In the past year I’ve spent more of my budget on the companies that cold emailed me than those who spent hours crafting targeted messages.
Every bit of my marketing training tells me that’s impossible and yet I can’t deny the fact that cold emails and calls do work. This week alone I’ve spent thousands on a company as a result of one email out of the blue and I spent nothing on companies I already knew.
It’s safe to say I have some element of pride for my University. After all it’s the place I spent four years of my life and racked up tens of thousands of pounds worth of student loan debts. Sure they fell down the league tables in the years I was there and never recovered (not my fault, honest) but they pad out on my CV at least.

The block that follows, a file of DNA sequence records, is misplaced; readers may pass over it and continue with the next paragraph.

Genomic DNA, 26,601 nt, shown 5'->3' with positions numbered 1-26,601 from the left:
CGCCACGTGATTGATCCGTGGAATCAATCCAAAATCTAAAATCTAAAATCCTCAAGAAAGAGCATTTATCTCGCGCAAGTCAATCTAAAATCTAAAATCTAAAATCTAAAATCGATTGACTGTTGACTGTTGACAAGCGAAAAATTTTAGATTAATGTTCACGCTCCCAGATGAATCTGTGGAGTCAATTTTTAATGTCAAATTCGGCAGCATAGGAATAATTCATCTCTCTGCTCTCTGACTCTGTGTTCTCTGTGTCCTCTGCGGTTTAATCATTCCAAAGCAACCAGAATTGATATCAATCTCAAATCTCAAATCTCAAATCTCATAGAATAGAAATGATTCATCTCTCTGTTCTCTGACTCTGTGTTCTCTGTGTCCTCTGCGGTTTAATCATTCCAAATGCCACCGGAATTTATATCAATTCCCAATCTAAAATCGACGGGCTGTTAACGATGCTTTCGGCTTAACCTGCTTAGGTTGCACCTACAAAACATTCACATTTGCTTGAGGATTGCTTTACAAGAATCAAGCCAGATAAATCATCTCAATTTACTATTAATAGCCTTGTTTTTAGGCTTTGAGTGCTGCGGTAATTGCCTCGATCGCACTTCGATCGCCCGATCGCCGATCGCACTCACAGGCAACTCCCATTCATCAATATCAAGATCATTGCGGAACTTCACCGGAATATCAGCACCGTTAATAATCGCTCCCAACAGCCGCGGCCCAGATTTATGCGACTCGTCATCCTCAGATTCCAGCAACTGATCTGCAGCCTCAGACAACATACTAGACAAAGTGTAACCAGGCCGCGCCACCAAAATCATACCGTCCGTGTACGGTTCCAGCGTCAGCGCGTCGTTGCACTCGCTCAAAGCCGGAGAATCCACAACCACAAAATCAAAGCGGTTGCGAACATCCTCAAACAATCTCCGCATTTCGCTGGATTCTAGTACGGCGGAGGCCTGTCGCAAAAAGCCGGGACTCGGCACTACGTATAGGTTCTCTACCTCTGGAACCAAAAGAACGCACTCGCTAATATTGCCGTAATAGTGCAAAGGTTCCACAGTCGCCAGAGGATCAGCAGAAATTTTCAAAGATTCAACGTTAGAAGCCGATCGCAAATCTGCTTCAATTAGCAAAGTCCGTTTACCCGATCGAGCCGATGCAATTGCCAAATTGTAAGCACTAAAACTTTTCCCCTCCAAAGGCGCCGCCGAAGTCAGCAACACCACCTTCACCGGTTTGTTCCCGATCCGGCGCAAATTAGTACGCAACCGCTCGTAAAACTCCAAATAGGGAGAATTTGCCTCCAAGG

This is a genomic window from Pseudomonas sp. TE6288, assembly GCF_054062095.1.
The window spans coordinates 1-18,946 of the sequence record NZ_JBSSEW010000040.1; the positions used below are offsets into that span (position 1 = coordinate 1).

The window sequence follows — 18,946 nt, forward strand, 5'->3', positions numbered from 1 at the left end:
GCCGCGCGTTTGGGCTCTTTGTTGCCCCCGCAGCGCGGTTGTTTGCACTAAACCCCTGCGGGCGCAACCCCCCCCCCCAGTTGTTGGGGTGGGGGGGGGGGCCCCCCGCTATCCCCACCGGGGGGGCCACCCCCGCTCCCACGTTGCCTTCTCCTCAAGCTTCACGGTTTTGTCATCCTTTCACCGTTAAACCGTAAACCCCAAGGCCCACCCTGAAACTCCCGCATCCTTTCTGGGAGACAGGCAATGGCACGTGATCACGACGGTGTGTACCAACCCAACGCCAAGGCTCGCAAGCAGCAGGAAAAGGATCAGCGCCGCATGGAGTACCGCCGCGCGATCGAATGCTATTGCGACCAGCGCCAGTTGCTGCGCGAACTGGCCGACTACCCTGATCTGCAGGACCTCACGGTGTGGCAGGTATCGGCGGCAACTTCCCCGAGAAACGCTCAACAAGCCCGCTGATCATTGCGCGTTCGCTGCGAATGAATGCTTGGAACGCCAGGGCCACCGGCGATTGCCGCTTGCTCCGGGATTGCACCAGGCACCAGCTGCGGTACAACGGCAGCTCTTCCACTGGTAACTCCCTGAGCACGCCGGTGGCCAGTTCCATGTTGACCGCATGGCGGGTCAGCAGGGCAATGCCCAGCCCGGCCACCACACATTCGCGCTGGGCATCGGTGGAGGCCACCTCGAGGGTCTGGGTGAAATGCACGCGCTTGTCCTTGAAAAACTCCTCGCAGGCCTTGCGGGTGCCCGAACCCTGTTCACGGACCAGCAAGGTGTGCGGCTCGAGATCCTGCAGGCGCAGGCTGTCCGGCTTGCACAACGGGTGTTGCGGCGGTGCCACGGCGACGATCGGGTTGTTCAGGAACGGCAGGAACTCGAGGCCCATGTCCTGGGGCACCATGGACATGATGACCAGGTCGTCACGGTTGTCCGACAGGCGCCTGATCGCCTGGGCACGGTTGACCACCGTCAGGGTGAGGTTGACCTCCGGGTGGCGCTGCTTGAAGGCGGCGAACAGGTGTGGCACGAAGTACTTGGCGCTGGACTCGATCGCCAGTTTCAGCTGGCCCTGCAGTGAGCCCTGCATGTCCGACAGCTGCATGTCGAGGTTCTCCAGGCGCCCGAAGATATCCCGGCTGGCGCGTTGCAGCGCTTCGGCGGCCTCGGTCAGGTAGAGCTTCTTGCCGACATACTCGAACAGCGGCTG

Through presents over the years I’ve accumulated an Aston University tie, cufflinks, pens and even a teddy bear. I’m almost on my way to start my own branded merchandise Generation Game. So when I saw an Aston University hoody advertised on Facebook I figured it was worth a look.
Everything looked great until I actually read the text:
I used to think I had networking all figured out.
I read ‘How to Talk to Anyone’ by Leil Lowndes from cover to cover. From ‘flooding smiles’ to ‘epoxy eyes’ to ‘the big baby pivot’ I had all the little tricks sussed and for a long time everything was great. I got over my stage fright, spoke to strangers and got a ton of business cards.
But something was still bugging me.
Why writing would be boring without mythical items, plot twists and things that make no sense.
Growing up I thought Power Rangers was one of the best shows ever but as time went by I started to realise there was a fairly common pattern to the episodes. This typically began with a new enemy appearing, the rangers failing to beat it, then they would find some mythical item or new way to merge their Zords (aka giant robots) and suddenly they’d be able to win.